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Tuesday, January 11, 2011

Chicken Soup and My Soul

I have the flu.

It began on January 1, 2011 at 4 am. My husband still is convinced that it was a left over from New Year’s Eve.

Let’s be clear, this was not the alcohol. I know you are thinking that this was purely a hangover masquerading as a viral illness, but yes (I’m gonna play the trump card) TRUST ME…. I’M A DOCTOR.

First began the nausea, then the vomiting. Man that was fun. Twenty-four hours of fevers, chills and feeling like I was going to lose my stomach contents at a moments notice.

Make no mistake- I am not looking for sympathy. We all get the flu. Hell I am sure some patient somewhere coughed the wrong way and bingo I’m a Petri dish. It happens. I work around a lot of sick people… this was my first flu of the year… my time had come due.

And normally I would have taken it like a champ. After all it WAS flu season. I am all about being IN SEASON.

But, my flu came about on the morning that I was scheduled to get on a plane for five hours for a cross-country flight to Toronto.

Everything is magnified at 35,000. A viral illness is a perfect example of the phenomenon.

Let’s be clear, I came prepared, despite my predicament.

I had an empty stomach, a fist full of Advil, a bottle of fluids, Gravol and the window seat. Couple this with 2 milligrams of Ativan and one of those travel pillows and I was ready to go.

The plan was simple.

Keep my stomach empty.
Take the Gravol first and a small amount of fluids, so as not to vomit up water in the lavratory of the airbus 757.
Down the Advil 45 minutes after the Gravol giving the antiemetic (anti-vomit medication) time to work and allowing the anti-inflammatory to kill the pounding in my body and brain.
Slip two milligrams of Ativan under my tongue.
Put the Neck pillow in place.
Fall asleep in Vancouver and wake up in Toronto.

The goal here was clear. I needed to get from my bedroom on the Pacific to the hotel room on Lake Ontario alive so that I could fall asleep dying, let this freakin virus run its course and wake up a healthy woman once more.

And so it began. My journey from one time zone to another as a vessel for a viral illness. I felt like some twisted drug mule.

Let’s be clear. I am NOT debating the benefits of the flu shot. I had my flu shot this year. I’m a fan of the flu shot. I love it that as human being we have been able to harness medical technology to our advantage and fight disease at any turn.

I like immunity- on Project Runway AND in life. Unfortunately, my flu shot only covers 3 of last year’s most common viruses and again I find myself a visionary.

This means that whatever made me feel like I wanted to die on Air Canada flight 212 was just another virus not covered in this year’s flu shot. Shit.

And so began my flu of the season. Dayquil followed Nyquil. I sampled a variety of sugar free cough drops to the point of exhaustion. I know that the only thing that will cure my real ills here is time. This is a virus. The only thing that will fix my current state of illness is to allow this bastard of a virus to run its course.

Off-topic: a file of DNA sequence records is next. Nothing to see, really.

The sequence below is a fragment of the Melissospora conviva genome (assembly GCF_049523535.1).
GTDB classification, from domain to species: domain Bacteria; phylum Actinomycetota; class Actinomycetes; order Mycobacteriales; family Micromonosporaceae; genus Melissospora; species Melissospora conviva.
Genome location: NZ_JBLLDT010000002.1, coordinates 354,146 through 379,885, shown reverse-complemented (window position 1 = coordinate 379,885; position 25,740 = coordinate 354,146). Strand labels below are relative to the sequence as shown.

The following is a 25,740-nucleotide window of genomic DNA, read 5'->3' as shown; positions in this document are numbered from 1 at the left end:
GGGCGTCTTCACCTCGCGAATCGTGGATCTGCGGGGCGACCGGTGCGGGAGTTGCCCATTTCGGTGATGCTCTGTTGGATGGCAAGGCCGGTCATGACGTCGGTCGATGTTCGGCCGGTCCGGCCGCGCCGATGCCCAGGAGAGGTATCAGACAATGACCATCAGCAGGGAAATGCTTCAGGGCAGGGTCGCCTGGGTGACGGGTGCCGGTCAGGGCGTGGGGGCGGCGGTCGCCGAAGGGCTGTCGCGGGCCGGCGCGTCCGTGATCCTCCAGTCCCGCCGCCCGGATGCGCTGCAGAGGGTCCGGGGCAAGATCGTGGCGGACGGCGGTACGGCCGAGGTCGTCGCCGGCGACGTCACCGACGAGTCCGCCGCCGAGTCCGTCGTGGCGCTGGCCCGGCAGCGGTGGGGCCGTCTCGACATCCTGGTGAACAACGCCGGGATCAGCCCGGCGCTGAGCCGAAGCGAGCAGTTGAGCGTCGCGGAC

But for now, more than a week later, I am breaking out the big guns…. Chicken Soup.

As I write this I have two large chickens boiling away circa Fatal Attraction on the stove.

A study published in CHEST magazine in 2000 showed that chicken soup may in fact inhibit the activity of white blood cells during infection causing an “anti-inflammatory effect”. The study was spear headed by Dr. Stephen Rennard of the University of Nebraska Medical Center in Omaha. Using the blood from healthy volunteers, Dr. Rannard looked at the activity of neutrophils. the most common type of white blood cells, after being exposed to chicken soup from the Rannard’s wife’s family recipe. Dr. Rennard theorizes that by inhibiting the migration of these infection-fighting cells in the body, chicken soup essentially helps reduce upper respiratory cold symptoms.

The researchers couldn’t identify the exact ingredient or ingredients in the soup that made it effective against colds.
In another study published in 1978 in CHEST magazine, researchers in Miami at Mount Sinai looked at how chicken soup affected airflow and mucus in the noses of 15 volunteers who drank cold water, hot water or chicken soup. In general, the hot fluids helped increase the movement of nasal mucus, but chicken soup did a better job than just the hot water. The thought was that some of the proteins in the chicken soup might improve the function of protective cilia, the tiny hair like projections in the nose.

So it really is touch and go when it comes to the soup. The evidence is weak at best. I realize that there is no magical cure for my flu of the season. All I can do is rest, drink fluids and wait for the storm to pass.

As far as the soup goes…. It can’t hurt. Sometimes, dear girlfriends… you have to just believe- like good credit, good style and good faith…. There has to be a power bigger than ourselves that makes us sit up and take notice.

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